Monday, May 16, 2016

Album Review :: Radiohead - A Moon Shaped Pool


A Moon Shaped Pool

May 8 2016 / June 17 2016 (physical) (XL)


Words: Alison Mack

Time was when an artist would just announce the release of an album/single, followed by the emergence of said product. Not so with Radiohead who for this, their ninth studio album and first in over five years, embarked on a somewhat bizarre campaign involving sending fans cryptic messages, then removing all their online social media presence.

When they returned a few days later it was with 'Burn The Witch', a dazzling political indictment of driving strings and which was to eventually appear as the opening track on this full-length. It, like 'True Love Waits' - a rippling piano and percussion-infused track over vocal croons - further along, are both songs that have been around in some shape or form for a number of years (1995 roughly in the case of the latter, before appearing in 2001 on the live collection 'I Might Be Wrong').

'A Moon Shaped Pool' transpires as a sharply worked statement woven around the past, present, and future, as Thom Yorke veers from global catastrophes to personal dilemmas such as the break-up of Yorke's 23-year relationship.

Subsequently, the album takes on the downcast juxtaposed against the lush. 'Daydreaming', which would seemingly evolve around the aforementioned partnership, arrives in a piano-led echo chamber of capacious melodies, shimmering guitars and evidentiary lyrics: "This goes beyond me, beyond you / Daydreamers, they never learn / It's too late, the damage is done". 'Glass Eyes' and 'Present Tense', both bittersweet and introspective, focus on love and loss, and weighted down with the inevitability of anxiety and mournful depression as coursing strings pervade.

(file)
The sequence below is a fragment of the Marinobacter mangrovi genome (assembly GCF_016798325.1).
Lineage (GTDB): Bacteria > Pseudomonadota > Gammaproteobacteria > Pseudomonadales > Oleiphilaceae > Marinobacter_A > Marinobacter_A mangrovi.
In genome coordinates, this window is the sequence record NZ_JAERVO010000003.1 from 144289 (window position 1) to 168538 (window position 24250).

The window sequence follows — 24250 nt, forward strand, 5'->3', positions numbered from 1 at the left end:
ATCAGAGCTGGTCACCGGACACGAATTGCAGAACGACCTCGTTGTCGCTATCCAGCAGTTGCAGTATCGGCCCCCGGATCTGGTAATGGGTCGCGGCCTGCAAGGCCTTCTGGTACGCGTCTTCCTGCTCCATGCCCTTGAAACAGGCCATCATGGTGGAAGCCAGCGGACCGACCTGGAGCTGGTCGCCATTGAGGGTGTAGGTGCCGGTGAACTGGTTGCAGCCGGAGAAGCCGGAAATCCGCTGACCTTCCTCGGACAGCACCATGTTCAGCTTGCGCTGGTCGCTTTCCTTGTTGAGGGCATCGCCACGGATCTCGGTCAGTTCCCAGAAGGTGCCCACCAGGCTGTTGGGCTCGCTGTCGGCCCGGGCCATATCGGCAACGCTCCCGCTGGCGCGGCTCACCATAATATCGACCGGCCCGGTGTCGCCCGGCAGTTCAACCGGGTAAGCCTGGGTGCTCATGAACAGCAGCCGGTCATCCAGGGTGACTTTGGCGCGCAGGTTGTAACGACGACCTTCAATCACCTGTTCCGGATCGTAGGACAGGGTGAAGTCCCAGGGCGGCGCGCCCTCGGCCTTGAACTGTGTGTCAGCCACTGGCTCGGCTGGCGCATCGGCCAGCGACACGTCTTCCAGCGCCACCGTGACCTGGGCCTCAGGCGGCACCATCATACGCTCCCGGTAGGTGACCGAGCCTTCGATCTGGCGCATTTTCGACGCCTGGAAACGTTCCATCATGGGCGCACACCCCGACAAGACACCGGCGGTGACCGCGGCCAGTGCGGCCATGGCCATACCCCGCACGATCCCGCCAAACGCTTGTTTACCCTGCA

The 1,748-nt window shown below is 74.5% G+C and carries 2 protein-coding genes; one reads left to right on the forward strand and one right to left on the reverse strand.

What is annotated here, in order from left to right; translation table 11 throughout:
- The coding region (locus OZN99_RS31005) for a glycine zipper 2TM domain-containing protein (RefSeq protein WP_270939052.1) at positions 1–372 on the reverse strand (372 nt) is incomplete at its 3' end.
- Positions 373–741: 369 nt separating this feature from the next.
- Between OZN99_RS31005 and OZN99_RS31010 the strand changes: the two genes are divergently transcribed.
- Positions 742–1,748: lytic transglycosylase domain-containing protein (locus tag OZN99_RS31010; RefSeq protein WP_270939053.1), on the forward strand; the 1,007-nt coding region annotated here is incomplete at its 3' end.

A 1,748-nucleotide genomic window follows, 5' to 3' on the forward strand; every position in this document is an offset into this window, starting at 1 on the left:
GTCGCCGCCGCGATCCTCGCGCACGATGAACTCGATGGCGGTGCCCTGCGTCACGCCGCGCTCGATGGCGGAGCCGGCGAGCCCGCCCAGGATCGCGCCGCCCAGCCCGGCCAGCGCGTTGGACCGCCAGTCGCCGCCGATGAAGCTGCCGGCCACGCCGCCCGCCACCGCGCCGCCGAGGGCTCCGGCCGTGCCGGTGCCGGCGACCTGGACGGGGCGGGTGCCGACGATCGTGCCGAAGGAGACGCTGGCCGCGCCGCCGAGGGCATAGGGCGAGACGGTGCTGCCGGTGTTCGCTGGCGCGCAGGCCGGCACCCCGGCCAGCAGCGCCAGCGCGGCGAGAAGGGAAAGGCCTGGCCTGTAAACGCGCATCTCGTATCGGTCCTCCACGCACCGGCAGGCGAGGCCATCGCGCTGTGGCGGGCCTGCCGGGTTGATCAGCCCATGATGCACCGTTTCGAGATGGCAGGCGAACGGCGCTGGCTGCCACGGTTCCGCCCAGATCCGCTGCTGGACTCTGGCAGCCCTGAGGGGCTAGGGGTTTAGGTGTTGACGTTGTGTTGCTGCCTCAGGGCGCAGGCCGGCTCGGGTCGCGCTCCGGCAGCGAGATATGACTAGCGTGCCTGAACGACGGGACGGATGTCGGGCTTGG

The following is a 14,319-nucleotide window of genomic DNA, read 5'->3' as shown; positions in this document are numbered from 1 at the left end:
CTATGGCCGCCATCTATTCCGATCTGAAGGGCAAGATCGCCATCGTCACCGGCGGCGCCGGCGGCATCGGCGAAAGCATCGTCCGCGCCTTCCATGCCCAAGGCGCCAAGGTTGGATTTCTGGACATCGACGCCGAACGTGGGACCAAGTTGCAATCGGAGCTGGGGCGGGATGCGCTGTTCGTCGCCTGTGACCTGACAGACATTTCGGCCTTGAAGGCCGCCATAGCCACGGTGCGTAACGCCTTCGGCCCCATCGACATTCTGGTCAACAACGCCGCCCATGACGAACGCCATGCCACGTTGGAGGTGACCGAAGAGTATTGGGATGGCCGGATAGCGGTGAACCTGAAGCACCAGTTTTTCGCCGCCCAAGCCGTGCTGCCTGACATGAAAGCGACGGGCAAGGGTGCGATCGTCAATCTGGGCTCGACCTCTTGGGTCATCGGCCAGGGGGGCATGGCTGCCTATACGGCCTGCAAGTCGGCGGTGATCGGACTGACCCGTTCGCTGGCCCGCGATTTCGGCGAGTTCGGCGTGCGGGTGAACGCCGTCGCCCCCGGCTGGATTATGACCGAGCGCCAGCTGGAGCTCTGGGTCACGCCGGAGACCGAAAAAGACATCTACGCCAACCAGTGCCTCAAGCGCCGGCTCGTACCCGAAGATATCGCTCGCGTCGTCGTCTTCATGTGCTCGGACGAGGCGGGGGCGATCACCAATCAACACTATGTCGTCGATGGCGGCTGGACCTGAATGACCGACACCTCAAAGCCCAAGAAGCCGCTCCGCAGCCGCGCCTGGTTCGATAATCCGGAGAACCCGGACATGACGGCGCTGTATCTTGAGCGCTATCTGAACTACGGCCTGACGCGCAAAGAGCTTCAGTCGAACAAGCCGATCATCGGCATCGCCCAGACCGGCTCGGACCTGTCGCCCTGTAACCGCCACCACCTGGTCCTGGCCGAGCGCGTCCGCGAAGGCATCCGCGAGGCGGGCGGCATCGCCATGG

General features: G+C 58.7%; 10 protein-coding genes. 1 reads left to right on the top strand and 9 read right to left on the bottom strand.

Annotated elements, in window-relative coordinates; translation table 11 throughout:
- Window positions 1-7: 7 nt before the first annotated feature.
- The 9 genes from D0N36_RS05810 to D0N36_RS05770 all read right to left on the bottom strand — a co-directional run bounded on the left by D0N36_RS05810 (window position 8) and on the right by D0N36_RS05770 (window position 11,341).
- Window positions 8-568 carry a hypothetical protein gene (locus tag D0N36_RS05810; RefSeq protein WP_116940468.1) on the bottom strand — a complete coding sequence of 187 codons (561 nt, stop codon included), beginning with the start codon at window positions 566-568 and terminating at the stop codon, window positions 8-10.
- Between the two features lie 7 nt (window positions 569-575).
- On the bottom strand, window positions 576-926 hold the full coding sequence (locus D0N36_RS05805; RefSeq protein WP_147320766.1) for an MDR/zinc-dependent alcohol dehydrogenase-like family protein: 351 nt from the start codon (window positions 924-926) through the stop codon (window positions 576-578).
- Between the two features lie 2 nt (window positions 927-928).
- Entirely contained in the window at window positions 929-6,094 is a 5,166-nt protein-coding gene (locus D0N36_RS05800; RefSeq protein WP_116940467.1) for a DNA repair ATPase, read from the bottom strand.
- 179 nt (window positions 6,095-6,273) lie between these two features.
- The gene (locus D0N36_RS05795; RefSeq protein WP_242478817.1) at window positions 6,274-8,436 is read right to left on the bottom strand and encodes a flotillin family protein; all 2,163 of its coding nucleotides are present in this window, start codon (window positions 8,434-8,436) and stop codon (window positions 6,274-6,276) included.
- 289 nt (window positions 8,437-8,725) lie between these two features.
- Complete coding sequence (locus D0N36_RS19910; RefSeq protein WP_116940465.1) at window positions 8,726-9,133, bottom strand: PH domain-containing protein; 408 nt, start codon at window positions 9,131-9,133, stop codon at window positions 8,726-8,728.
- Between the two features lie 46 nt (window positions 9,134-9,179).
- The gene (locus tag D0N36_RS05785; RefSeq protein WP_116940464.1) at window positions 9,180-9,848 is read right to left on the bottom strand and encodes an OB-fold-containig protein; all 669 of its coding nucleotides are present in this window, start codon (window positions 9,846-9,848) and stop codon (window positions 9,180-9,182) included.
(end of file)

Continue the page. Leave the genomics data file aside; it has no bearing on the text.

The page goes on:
Elsewhere, 'The Numbers', written about a climate change apocalypse, employs a meandering jazz-folk-rock acoustic guitar and strings, while 'Full Stop' is a six-minute track of motorik throbbing electronics that meld synth, guitars with Phil Selway's drums to superb effect. The delicately folkish acoustic 'Desert Island Disk' (which was first played live in Paris last December) where “the wind rushing ‘round my open heart / An open ravine/In my spirit white” is a rather fitting epithet to what is a rather glorious sonically elevating return of the Radiohead spirit.

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